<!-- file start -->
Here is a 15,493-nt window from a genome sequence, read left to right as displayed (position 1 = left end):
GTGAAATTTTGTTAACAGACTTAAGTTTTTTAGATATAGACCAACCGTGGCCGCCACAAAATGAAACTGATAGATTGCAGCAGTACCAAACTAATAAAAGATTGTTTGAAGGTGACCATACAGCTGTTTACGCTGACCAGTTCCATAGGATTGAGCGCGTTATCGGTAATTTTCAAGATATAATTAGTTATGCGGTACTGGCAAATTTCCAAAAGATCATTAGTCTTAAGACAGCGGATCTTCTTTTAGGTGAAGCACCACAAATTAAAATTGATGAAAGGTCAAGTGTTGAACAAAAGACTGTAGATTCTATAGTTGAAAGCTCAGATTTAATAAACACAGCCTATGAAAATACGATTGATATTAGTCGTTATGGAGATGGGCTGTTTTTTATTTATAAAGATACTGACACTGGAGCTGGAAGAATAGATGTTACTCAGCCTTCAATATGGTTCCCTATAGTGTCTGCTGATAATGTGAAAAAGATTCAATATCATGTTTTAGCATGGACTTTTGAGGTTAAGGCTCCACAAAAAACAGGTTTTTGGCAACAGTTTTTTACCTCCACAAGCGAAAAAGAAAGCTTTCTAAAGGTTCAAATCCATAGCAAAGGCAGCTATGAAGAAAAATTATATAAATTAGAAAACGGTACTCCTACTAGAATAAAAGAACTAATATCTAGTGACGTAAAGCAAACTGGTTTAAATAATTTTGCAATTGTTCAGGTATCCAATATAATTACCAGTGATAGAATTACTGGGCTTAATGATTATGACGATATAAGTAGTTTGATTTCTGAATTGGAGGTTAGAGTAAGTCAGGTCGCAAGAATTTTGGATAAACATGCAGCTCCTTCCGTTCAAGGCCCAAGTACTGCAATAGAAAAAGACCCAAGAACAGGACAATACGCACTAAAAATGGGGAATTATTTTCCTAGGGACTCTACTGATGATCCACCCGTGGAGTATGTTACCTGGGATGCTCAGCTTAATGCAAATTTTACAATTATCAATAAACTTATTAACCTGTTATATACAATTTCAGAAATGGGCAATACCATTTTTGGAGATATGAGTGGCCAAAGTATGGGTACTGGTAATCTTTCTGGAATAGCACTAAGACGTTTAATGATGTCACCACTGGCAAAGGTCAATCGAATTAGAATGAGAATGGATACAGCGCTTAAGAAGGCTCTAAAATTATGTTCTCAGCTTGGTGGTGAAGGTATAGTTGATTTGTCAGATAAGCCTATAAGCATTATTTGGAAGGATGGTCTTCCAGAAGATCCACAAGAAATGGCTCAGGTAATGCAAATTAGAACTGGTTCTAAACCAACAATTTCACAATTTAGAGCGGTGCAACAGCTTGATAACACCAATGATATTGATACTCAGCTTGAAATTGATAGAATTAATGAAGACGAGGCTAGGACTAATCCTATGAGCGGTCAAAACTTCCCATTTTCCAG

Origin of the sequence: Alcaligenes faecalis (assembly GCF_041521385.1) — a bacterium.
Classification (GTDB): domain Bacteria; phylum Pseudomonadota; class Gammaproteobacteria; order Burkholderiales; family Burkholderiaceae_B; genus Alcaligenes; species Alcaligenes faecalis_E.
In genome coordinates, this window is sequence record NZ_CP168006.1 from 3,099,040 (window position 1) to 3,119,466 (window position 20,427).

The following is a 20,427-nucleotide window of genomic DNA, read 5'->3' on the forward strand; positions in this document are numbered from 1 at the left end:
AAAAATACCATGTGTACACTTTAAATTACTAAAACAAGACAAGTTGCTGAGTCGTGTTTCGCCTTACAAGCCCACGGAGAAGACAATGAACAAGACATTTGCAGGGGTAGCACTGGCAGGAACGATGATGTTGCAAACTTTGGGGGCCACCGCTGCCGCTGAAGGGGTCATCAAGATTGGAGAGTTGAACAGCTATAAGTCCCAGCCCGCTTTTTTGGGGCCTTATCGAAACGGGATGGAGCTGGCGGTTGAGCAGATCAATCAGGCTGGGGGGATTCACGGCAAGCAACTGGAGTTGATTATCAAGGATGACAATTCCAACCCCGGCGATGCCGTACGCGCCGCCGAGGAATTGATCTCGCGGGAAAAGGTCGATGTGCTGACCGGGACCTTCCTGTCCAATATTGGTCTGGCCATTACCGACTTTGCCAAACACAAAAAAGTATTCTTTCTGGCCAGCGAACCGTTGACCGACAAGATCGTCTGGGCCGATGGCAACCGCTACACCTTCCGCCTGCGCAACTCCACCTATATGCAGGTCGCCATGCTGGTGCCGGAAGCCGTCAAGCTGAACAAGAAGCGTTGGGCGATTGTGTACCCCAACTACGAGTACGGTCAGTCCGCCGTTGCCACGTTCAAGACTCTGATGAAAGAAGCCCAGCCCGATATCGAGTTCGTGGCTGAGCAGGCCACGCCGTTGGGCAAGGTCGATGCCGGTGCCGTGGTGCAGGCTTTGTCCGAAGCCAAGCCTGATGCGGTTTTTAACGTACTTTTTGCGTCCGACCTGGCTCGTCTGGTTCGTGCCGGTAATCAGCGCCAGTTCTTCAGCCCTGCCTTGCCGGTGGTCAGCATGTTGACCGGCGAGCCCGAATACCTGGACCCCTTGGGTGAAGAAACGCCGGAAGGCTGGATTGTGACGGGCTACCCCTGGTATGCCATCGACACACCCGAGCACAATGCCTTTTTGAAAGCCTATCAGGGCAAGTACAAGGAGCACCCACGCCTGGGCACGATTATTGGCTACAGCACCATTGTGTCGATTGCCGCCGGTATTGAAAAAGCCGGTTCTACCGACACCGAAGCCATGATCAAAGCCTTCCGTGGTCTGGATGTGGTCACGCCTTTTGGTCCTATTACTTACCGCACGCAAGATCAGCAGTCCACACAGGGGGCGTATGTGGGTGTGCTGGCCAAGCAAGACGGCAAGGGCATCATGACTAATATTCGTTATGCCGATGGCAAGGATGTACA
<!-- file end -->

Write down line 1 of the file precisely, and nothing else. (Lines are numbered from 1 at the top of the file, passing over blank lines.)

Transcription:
Here is a 15,493-nt window from a genome sequence, read left to right as displayed (position 1 = left end):